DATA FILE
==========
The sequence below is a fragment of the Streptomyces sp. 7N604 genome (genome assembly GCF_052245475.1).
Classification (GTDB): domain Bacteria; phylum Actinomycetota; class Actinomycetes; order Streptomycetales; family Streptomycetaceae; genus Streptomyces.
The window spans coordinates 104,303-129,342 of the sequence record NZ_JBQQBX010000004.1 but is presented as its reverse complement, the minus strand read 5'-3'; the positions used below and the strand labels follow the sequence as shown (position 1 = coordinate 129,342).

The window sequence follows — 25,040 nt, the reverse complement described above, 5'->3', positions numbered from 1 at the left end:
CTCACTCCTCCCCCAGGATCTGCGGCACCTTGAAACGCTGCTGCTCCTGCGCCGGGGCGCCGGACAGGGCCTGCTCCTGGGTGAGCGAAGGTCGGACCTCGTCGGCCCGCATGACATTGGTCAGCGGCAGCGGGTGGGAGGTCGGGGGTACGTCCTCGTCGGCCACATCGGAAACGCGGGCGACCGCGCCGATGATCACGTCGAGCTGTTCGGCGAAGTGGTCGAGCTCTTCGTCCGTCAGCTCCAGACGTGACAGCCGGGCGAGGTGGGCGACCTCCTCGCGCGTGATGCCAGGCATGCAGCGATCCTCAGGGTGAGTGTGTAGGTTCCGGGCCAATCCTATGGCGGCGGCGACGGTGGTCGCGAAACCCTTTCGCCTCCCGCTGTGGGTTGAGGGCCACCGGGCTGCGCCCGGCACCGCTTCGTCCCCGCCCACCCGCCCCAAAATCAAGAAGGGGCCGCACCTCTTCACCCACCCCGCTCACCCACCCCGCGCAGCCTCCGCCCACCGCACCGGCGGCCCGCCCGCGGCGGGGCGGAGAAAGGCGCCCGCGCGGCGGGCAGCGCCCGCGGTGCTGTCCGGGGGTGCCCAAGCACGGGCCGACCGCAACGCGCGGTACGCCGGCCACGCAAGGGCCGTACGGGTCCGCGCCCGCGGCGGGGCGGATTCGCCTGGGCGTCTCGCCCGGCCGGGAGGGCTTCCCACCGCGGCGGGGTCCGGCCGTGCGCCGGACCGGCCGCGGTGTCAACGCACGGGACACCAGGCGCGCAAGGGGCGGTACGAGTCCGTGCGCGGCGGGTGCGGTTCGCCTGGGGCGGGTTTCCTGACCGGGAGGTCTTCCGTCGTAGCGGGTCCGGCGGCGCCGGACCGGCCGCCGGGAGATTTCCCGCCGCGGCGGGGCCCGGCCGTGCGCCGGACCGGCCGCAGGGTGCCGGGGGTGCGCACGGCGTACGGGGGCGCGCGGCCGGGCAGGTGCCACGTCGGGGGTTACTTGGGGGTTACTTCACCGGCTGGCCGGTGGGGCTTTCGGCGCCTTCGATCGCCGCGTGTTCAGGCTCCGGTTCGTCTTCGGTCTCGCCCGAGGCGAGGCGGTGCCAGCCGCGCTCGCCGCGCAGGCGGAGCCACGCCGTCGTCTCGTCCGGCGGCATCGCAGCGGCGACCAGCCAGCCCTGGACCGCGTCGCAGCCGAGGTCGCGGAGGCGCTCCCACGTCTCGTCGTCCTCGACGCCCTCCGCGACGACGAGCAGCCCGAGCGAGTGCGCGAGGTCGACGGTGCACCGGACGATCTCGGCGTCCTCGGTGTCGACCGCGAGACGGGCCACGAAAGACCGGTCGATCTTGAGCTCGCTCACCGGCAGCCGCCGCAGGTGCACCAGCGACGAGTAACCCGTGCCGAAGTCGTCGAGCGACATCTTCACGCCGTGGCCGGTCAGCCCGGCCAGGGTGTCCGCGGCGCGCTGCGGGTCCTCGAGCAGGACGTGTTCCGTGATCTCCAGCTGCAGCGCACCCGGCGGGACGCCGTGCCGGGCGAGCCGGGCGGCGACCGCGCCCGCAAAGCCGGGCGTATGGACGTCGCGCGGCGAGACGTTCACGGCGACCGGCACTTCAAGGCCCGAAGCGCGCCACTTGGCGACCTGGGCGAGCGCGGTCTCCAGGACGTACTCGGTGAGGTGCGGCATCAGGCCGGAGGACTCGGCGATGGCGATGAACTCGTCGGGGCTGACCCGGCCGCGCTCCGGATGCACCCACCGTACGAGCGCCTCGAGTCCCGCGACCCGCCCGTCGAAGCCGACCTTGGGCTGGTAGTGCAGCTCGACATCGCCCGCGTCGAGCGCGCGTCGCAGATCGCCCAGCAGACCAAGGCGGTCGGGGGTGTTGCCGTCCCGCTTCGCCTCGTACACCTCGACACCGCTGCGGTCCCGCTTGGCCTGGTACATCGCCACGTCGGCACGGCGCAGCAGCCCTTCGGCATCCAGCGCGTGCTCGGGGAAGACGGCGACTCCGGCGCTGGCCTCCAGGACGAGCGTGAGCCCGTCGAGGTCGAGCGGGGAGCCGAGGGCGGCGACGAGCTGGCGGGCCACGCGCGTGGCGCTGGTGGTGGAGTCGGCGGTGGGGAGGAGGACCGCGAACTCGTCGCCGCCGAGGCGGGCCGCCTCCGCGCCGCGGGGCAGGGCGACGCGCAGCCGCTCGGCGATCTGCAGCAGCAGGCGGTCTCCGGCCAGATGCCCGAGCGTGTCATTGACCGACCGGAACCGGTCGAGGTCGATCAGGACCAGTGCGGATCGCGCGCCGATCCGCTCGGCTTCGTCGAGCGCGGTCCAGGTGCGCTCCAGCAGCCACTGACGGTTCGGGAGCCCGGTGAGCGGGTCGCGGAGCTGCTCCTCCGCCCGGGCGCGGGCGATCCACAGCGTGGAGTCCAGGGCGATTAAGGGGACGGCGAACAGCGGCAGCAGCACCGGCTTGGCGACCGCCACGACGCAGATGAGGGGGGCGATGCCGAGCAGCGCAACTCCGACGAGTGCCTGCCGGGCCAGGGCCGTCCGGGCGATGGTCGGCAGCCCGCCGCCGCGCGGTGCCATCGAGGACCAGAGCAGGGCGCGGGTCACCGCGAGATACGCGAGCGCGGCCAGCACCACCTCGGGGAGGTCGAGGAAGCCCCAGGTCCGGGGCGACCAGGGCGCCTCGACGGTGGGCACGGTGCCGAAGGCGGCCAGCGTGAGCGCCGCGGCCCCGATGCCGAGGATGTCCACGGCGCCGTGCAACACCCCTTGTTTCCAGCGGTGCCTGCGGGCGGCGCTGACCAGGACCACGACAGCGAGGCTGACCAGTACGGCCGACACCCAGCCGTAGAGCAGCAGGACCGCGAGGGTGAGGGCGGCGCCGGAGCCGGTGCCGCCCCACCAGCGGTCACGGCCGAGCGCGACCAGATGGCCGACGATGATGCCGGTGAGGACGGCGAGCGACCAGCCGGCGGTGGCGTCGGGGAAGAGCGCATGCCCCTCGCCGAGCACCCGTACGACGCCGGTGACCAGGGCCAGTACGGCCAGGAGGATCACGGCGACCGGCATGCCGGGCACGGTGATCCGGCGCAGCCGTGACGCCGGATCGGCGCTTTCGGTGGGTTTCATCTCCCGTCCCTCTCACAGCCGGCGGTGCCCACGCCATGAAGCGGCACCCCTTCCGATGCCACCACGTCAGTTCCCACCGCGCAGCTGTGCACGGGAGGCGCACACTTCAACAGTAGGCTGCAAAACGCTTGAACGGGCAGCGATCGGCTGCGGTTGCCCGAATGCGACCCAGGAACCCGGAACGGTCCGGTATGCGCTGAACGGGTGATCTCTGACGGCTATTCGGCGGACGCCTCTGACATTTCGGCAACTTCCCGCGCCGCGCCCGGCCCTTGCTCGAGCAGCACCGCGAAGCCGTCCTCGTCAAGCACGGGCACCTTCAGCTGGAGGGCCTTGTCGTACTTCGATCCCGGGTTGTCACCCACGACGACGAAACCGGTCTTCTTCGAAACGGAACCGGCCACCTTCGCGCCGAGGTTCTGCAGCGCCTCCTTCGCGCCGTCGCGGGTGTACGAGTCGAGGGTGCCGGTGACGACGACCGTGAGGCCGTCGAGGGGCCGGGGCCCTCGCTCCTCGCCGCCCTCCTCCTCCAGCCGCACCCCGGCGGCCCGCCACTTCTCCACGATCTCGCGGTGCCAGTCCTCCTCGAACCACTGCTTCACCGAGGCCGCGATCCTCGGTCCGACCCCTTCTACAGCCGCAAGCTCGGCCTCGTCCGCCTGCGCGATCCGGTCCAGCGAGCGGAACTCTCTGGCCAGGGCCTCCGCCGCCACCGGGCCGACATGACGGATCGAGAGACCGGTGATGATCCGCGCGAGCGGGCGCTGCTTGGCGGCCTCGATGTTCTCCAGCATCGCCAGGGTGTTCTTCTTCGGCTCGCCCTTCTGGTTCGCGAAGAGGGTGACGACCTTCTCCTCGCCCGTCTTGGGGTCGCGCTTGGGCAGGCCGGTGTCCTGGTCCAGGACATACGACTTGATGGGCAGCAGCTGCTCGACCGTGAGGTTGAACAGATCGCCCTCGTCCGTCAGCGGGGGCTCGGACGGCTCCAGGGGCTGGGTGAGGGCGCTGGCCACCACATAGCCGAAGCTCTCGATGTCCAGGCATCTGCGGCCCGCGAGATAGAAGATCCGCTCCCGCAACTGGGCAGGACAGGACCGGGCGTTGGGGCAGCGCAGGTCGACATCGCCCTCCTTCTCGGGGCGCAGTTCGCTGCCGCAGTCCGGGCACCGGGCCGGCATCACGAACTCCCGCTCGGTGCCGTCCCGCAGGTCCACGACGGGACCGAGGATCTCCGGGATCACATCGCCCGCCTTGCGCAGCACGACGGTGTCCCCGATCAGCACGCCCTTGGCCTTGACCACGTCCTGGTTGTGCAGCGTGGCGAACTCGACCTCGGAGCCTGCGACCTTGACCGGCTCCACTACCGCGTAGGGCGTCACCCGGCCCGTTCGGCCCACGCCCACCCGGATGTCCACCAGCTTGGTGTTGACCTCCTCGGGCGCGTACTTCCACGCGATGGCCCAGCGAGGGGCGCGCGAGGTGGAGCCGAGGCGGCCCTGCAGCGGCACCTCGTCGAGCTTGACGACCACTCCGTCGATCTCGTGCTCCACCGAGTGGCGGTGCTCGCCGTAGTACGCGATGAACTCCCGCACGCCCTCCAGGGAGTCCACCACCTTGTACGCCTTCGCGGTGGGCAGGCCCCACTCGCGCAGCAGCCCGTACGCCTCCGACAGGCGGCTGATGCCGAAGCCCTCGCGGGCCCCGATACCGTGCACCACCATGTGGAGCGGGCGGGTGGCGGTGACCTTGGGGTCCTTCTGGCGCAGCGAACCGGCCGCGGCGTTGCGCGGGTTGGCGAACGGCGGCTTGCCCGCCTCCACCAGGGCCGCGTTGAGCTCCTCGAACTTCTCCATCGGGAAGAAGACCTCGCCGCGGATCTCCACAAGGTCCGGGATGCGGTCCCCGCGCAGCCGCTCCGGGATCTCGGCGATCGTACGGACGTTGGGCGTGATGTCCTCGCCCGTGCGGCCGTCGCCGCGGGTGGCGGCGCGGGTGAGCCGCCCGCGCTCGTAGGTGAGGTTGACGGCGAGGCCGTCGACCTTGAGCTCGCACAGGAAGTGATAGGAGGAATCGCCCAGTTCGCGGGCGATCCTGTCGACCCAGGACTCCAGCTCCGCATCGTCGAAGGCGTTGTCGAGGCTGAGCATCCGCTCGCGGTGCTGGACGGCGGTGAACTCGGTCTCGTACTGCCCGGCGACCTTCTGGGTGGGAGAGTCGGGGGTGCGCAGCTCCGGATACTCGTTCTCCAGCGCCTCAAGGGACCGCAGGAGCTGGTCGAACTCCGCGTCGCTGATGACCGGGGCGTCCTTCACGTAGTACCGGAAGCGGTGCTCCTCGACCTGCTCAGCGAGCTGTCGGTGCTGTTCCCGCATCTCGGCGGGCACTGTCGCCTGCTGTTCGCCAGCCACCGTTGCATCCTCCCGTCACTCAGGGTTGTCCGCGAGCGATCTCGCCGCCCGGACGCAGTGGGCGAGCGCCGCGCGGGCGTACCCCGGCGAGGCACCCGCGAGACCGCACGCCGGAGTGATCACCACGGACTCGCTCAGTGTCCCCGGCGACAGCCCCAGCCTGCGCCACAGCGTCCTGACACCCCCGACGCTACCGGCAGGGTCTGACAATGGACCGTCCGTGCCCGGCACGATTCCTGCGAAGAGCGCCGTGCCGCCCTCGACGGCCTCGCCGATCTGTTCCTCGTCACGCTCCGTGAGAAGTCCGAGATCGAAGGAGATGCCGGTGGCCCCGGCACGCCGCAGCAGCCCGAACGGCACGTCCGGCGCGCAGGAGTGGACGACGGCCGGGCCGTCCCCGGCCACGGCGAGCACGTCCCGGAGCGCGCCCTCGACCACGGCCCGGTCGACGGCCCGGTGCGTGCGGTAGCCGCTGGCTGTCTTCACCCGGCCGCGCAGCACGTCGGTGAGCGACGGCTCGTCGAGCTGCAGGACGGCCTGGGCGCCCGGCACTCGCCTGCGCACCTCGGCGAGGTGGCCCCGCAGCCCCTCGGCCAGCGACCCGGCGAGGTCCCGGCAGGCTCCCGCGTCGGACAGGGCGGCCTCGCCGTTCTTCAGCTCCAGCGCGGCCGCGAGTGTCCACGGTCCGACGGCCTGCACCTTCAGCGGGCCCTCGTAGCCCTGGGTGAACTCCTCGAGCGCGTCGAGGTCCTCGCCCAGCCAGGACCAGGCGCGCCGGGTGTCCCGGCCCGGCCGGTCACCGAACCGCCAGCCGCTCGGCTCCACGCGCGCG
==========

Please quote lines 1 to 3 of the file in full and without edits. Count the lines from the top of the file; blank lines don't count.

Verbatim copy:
The sequence below is a fragment of the Streptomyces sp. 7N604 genome (genome assembly GCF_052245475.1).
Classification (GTDB): domain Bacteria; phylum Actinomycetota; class Actinomycetes; order Streptomycetales; family Streptomycetaceae; genus Streptomyces.
The window spans coordinates 104,303-129,342 of the sequence record NZ_JBQQBX010000004.1 but is presented as its reverse complement, the minus strand read 5'-3'; the positions used below and the strand labels follow the sequence as shown (position 1 = coordinate 129,342).